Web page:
Quite often, the biggest obstacle to reaching our goals is our lack of motivation to get started. Whether we're putting off scheduling appointments or we're avoiding that boring project with a looming deadline, procrastination can be a major problem.
Our tendency to procrastinate may be largely due to the fact that we put things off until "someday." Since "someday" never appears on the calendar, our good intentions don't turn into action until we create deadlines .
Research Shows We Categorize Time Illogically
A study published in the Journal of Consumer Research reveals our natural inclination to categorize time. Researchers explain that we have a tendency to view things in terms of "present" and "future." When we categorize a deadline as being in the present, we're likely to start working on the goal. When we decide something falls into the "future" category, we simply file it in our "someday" archives and it's easy for those goals to be neglected.
The most interesting aspect of the study is its revelation about the inaccurate and illogical ways we categorize time. For example, researchers gave study participants six months to complete a task (open a bank account and receive a reward). When participants were given the task in June with a December deadline, they were more likely to complete the task.
Participants who were given a task in July -- and their six month deadline was in January -- were more likely to put off doing the task. Since the task fell in the next calendar year, participants categorized the task as something that could wait until later. Even though both groups had six months to meet their goals, they treated the urgency of the job differently depending on the calendar dates of the deadlines.
Similarly, when participants were given a task that needed to be completed within seven days, they were more likely to begin working on it immediately. When the task was given on a Tuesday, for example, and the deadline was the following Tuesday, participants categorized the task as something they should begin working on now. But, if the deadline wasn't until the following Wednesday, the task was categorized as a "future" project and they were more likely to procrastinate.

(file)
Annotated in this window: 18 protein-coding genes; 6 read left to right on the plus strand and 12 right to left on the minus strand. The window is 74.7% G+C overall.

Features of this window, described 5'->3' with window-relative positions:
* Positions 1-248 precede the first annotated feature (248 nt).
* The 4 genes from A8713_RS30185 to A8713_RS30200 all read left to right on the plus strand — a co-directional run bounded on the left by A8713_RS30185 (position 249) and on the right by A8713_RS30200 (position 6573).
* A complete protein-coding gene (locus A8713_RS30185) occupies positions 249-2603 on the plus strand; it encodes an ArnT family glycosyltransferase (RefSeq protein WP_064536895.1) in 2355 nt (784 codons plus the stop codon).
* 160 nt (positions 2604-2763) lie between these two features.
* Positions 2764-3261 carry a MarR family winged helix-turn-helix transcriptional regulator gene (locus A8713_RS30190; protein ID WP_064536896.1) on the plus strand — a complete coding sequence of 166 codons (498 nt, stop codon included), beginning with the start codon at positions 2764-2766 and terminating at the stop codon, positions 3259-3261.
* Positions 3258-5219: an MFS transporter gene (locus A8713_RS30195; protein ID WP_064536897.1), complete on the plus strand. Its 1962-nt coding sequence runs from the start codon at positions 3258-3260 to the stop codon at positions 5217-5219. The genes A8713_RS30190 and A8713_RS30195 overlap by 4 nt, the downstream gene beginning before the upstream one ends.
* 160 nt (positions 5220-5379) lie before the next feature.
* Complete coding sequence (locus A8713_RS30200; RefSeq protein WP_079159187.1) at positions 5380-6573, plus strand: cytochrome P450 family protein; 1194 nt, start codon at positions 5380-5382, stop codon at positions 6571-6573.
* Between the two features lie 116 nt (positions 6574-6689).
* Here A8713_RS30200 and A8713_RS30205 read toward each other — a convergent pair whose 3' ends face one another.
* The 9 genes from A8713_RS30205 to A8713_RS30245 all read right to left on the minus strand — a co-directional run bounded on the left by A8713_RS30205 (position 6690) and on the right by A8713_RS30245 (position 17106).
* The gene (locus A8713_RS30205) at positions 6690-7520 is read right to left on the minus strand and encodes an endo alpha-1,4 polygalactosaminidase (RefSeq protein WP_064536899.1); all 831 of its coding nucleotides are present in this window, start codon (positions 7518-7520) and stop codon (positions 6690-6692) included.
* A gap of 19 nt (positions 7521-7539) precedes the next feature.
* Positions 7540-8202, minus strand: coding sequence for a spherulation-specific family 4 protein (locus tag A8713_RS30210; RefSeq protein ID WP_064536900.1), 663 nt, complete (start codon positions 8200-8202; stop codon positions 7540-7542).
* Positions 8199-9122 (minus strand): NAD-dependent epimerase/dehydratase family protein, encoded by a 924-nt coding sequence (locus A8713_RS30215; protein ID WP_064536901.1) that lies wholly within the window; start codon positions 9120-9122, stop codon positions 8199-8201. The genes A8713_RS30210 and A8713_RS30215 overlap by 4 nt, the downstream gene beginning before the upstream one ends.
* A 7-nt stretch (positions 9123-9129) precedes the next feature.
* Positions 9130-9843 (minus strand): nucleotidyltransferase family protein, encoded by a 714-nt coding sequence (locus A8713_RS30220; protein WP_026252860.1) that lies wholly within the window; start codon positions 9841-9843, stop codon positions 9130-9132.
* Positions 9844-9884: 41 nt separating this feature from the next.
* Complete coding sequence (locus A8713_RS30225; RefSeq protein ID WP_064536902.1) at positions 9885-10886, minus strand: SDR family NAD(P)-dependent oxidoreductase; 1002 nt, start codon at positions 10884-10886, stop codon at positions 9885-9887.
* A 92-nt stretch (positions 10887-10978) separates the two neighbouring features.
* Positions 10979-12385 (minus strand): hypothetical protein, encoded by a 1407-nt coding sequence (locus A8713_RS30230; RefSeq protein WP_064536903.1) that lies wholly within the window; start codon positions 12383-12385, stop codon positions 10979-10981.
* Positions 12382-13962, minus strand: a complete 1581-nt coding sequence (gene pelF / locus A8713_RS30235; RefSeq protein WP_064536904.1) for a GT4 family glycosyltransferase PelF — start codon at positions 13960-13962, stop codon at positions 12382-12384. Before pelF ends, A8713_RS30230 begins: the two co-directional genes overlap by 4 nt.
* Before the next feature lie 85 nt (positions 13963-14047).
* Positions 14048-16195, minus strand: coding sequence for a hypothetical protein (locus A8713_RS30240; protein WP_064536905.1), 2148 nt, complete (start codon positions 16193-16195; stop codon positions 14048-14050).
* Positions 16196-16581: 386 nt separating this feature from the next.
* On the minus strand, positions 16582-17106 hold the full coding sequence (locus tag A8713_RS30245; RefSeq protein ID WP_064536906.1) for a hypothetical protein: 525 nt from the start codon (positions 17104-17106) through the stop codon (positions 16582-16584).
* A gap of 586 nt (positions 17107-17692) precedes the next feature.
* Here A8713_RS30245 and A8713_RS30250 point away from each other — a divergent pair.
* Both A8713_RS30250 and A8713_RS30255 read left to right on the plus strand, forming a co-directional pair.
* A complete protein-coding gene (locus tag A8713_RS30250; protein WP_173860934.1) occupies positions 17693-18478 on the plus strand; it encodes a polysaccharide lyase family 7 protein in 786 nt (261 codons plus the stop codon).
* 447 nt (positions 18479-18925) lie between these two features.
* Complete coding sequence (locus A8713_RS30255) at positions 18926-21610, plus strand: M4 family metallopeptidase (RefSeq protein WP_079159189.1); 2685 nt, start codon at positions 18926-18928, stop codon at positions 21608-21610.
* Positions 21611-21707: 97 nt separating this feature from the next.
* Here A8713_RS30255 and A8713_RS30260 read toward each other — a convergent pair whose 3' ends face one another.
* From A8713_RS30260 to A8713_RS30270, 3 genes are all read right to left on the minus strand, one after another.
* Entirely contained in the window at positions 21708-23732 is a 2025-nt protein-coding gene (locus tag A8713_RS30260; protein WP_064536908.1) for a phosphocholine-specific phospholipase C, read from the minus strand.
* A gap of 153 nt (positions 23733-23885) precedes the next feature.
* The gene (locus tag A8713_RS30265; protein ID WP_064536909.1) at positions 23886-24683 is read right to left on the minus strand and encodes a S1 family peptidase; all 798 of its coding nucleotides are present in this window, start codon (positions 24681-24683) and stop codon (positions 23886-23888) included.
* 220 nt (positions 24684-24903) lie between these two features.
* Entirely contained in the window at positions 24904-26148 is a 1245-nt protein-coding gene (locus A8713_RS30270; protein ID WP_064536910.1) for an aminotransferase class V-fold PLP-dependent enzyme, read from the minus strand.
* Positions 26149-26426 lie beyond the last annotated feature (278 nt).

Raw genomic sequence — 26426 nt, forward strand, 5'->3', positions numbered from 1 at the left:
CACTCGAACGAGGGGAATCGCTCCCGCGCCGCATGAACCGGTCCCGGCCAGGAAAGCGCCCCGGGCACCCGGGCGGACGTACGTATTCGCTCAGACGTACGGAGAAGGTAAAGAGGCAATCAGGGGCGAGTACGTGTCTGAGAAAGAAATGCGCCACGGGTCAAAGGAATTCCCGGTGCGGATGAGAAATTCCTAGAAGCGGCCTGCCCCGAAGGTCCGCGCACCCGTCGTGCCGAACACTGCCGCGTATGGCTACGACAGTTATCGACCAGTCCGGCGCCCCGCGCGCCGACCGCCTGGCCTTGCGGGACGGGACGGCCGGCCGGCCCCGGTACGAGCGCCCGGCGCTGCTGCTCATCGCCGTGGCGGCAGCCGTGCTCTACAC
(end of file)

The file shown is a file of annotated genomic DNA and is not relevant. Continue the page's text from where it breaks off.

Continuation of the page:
In other experiments, the researchers were able to manipulate how participants categorized time by color coding calendars. If the days between today's date and an event in the future were shaded the same color, participants categorized the event as something that needed to be addressed now. If however, the shading didn't include today, people were more likely to categorize the event as something they could delay addressing until later.
The study highlights our tendency to procrastinate any project or goal we think can delay addressing until later. Whether we think later is next month, next quarter, or next year, we categorize time in interesting ways. And not everyone categorizes time the same. A college professor may think in terms of the school calendar while an accountant may think in terms of a fiscal year, for example.
How to Start Tackling Those Goals Now
The way you view time determines whether you'll reach your goals or keep putting off your dreams until "someday." One important thing we can learn from this study is that we can change the way we categorize time. By thinking in terms of the present we can increase our motivation to start working toward our goals now. The following strategies can increase motivation and decrease the tendency to procrastinate:
1. Break goals into manageable chunks. If you only focus on the big picture, it's easy to put things off until later. Wishing you could lose 100 pounds or quit your day job to launch a startup are goals that will fall in the "someday" category. But, if you break those goals down into smaller, more manageable objectives such as, "I'd like to lose 5 pounds," or "I'm going to save $1,000," you can move them into the "present" category.
2. Establish "now" deadlines. Even if your goal is something that will take a long time to reach -- like saving enough money for retirement -- you're more likely to take action if you have time limits in the present. Create target dates to reach your objectives. Find something you can do this week to begin taking some type of action now. For example, decide "I will create a budget by Thursday," or "I will lose two pounds in seven days."
3. Turn abstract ideas into concrete action steps. Abstract ideas encourage inactivity. Saying, "I'd like to be healthier," or "I want to be wealthy," won't help you reach those goals. Establish concrete action steps that you can start doing today. For example, decide that you're going to take a class, read a book, or conduct 30 minutes of research each day. Identify behavioral changes that you can begin working on immediately and you'll be more likely to turn your abstract ideas into reality.
Identify some of those goals and dreams that you've always wanted to work on but just never had the motivation to start. Look for strategies that will help you view those goals in terms of the present and you'll increase the likelihood that you'll start taking steps to turn those dreams into a reality.
Amy Morin is a psychotherapist, keynote speaker, and the author of 13 Things Mentally Strong People Don't Do, a bestselling book that is being translated into more than 20 languages.